Data sharing

We often enter into data sharing agreements with third parties who deliver public services on our behalf under these agreements we may share your information with the third party in performance of our public task, we will only share your information when it is completely necessary to do so and only the minimum information will be shared. Instead of entering into specific data sharing agreements some are done via the Surrey Multi-Agency Information Sharing Protocol (MAISP) which provides a common understanding for all the agencies in Surrey to work to and is recommended for use where there is no context-specific protocol – all members of MAISP are bound by its principles.

Sharing information about individuals between public authorities is often essential if we need to keep people safe, or ensure they get the best services. This sharing must only happen when it is legal and necessary to do so and adequate safeguards are in place to protect the security of the information.

The Council will / may share your information within the Council to ensure that all our records about you are accurate, or where there is a necessity for different departments to provide a service to you.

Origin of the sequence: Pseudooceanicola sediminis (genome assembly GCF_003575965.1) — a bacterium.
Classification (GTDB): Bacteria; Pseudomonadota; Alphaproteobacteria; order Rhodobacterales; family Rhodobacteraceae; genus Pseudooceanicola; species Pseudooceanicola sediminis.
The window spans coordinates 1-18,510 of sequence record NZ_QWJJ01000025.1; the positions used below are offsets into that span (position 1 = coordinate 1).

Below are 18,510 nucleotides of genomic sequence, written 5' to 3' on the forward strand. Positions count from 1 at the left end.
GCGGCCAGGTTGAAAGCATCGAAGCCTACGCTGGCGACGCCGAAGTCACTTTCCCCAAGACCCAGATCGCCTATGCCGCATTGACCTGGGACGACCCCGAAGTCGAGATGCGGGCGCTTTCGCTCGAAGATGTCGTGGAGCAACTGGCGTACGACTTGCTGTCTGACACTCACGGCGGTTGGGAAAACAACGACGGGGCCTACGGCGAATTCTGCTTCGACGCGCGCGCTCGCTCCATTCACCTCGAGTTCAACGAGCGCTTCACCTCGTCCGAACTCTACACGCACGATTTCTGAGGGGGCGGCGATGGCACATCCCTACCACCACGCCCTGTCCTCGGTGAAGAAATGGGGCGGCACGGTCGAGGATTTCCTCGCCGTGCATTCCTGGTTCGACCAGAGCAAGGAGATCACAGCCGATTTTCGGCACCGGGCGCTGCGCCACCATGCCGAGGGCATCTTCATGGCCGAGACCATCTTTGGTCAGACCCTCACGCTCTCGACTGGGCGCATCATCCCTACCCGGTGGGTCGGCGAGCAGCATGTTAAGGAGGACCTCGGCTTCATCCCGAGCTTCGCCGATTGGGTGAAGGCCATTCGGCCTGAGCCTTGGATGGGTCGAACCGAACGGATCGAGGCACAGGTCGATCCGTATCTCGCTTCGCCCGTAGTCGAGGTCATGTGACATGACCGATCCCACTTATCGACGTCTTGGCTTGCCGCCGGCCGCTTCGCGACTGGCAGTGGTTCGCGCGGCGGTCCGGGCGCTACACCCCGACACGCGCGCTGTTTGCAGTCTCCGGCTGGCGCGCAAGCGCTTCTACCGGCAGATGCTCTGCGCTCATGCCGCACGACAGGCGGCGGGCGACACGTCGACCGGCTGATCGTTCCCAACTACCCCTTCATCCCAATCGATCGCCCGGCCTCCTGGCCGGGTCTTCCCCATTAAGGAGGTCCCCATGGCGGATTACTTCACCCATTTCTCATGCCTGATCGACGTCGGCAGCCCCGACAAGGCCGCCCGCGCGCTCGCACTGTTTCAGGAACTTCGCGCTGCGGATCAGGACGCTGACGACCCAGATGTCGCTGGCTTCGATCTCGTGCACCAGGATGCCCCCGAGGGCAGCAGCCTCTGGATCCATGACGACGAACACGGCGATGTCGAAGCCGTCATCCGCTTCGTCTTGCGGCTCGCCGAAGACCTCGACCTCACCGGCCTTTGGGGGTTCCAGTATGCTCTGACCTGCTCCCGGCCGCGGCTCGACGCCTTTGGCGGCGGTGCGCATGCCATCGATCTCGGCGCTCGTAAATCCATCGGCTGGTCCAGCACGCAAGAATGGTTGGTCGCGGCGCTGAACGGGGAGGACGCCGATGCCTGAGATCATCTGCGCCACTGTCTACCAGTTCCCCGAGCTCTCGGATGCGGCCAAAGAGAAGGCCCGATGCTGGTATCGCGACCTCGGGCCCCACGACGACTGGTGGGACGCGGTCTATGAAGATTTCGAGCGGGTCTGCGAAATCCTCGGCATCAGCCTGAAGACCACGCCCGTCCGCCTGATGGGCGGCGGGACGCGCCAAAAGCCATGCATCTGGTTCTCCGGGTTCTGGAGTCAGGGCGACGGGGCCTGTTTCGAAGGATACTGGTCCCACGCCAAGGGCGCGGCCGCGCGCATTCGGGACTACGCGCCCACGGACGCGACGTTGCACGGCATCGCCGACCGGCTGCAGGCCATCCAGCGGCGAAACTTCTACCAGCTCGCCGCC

Prevention of fraud and crime

We also collect, use and share Personal Data Interally and to other bodies responsible for auditing and administering public funds, or where undertaking a public function in order to detect fraud and protect public funds.  For example, we participate in the Cabinet Office’s National Fraud Initiative which compares computer records, usually personal information, to locate data differences as these may indicate potentially fraudulent claims and payments.  View further information regarding the National Fraud Initiative’s data matching exercise.

Further details on where we may share you information can be found in the privacy policy of the specific departments within the Council on the rights hand side of this page.

Transferring data outside of the EEA

The Council does not share data with organisations outside of the European Economic Area (EEA), however the Council is moving some of it’s IT systems to cloud based solutions, this could mean that a cloud server may be housed outside of the EEA.  Data must not be transferred to a Country or territory outside the EEA unless that Country or Territory protects the rights and freedoms of Data Subjects. Where the Council uses cloud based IT solutions it will always complete a Data Privacy Impact Assessment (DPIA) to identify exactly where the data is being stored and only when we are completely satisfied that the location is considered adequate by the member state will we adopt the service.